Sister Ann Rose Nu Tawng, the religious sister who became a worldwide iconic figure earlier this year as she knelt on a dusty road in supplication between the Myanmar military and anti-coup demonstrators, has launched a new book in Italian.
The young sister presented the volume -- Uccidete me, ma non la gente (Kill me, but not my people) -- to journalists in Rome on May 13 via video from her convent in Myitkyina in northern Myanmar.
Appearing on the right side of the screen in her white habit and black veil, she did not seem overly impressed by the interest she has generated.
She apologized for not speaking English well, before saying in her native Burmese, "My name is Sister Rose and I am a nurse. "
Most people had never heard her voice before, but the photo of this little religious sister kneeling in front of soldiers in a country shaken by historic protests continues to circulate around the world.
In front of her computer's webcam, the 44-year-old member of the Sisters of St. Francis Xavier then told the story of what happened.
It was February 28, a month after the military coup of February 1, when she heard gunfire coming from the street next to her clinic.
"I was working, when I heard something going up. So I went outside to see what was going on. I hadn't imagined anything, planned anything," she said.
But seeing soldiers about to charge a crowd of young people, Sister Rose decided to intervene.
And she knelt down in front of the men in arms.
"I knew I was taking a risk"
"I only wanted to protect the people, so that the young people could escape," she said calmly, interrupted only by the Burmese priest in Rome who translated her words into Italian.
"I knew I was taking a risk," she said.
"The next night, I thought about it and was amazed that I was still alive," she recalled.
The same scene was repeated a few days later on March 8.
This time, two soldiers knelt in front of her, assuring her that they did not wish to be violent and were only obeying the orders of their superiors.
"Kneeling is a gesture of forgiveness, of reconciliation," Sister Rose said.
"When I did that, I felt deeply moved by the Holy Spirit. I think God used me to save his people."
"The police regularly come to check my papers"
Since then, more than 700 people have been killed and thousands more injured.
Sister Rose continues to work at the hospital adjacent to her convent, but no longer goes outside. The authorities appear to be on to her.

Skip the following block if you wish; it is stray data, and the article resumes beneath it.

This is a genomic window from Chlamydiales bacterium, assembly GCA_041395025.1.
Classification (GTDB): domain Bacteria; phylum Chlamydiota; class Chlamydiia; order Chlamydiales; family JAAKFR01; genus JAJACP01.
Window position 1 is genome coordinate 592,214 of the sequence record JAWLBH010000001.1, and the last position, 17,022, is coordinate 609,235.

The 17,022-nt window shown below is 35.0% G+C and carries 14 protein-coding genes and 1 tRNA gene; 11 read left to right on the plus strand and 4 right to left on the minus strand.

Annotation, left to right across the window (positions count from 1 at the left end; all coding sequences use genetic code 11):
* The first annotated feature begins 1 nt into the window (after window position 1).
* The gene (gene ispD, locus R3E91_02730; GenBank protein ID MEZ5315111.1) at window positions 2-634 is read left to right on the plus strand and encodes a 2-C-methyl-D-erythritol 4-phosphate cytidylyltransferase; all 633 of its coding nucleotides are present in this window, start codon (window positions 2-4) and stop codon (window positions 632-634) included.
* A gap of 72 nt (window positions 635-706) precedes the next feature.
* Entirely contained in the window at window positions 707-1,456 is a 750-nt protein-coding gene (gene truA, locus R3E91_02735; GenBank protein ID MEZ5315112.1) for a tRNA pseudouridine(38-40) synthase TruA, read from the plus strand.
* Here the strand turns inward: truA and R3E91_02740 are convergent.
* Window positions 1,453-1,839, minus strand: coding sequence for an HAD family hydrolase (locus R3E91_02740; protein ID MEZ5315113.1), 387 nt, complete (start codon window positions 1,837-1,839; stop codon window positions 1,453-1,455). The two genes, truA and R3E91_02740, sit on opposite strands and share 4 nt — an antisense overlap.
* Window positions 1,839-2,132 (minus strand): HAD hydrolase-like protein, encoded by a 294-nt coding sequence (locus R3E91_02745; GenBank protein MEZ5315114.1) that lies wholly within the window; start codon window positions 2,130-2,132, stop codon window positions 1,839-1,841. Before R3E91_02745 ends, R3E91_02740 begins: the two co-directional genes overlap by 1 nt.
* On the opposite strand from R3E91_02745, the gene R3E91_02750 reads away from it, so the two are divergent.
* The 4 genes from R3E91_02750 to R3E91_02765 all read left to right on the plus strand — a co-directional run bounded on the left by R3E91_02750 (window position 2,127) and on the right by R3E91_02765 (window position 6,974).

"I think there are still great risks for me, for my life. The police regularly come to check my papers, take photos, ask me questions," she said.
Pope Francis, who visited Myanmar in 2017, will be celebrating Mass on May 16 in St. Peter's Basilica for the Burmese community in Rome.
Sister Rose was asked what the pope could do for the people in her country.
"I would like to thank the pope," she said.
"If I had the opportunity to meet him, I would ask him to bring our country to the attention of the international community," she continued.
"Pope Francis is a world figure and his words are worth their weight in gold. If he speaks, all nations will be watching. In the last three months, we have had so many deaths..." she said, her voicing trailing off.
In recent weeks, the pope has increased his appeals for the people there.
During the Angelus one Sunday in February he assured them he was "following with deep concern the developments of the situation that has come about in Myanmar".
He prayed "that those who have [positions of] responsibility in the country will place themselves with sincere willingness at the service of the common good, promoting social justice and national stability, for a harmonious, democratic coexistence".
He has added his voice to the appeals of Cardinal Charles Bo, the archbishop of Rangoon.
Myanmar has become one of the central concerns for papal diplomacy.
According to people contacted by La Croix, Francis regularly discusses the situation in the country with the heads of state he receives.
He expected to do so later this month, perhaps May 20, when he meets European Commission President Urusula van Der Leyen.
Editor's note: This article originally appeared on La Croix International.
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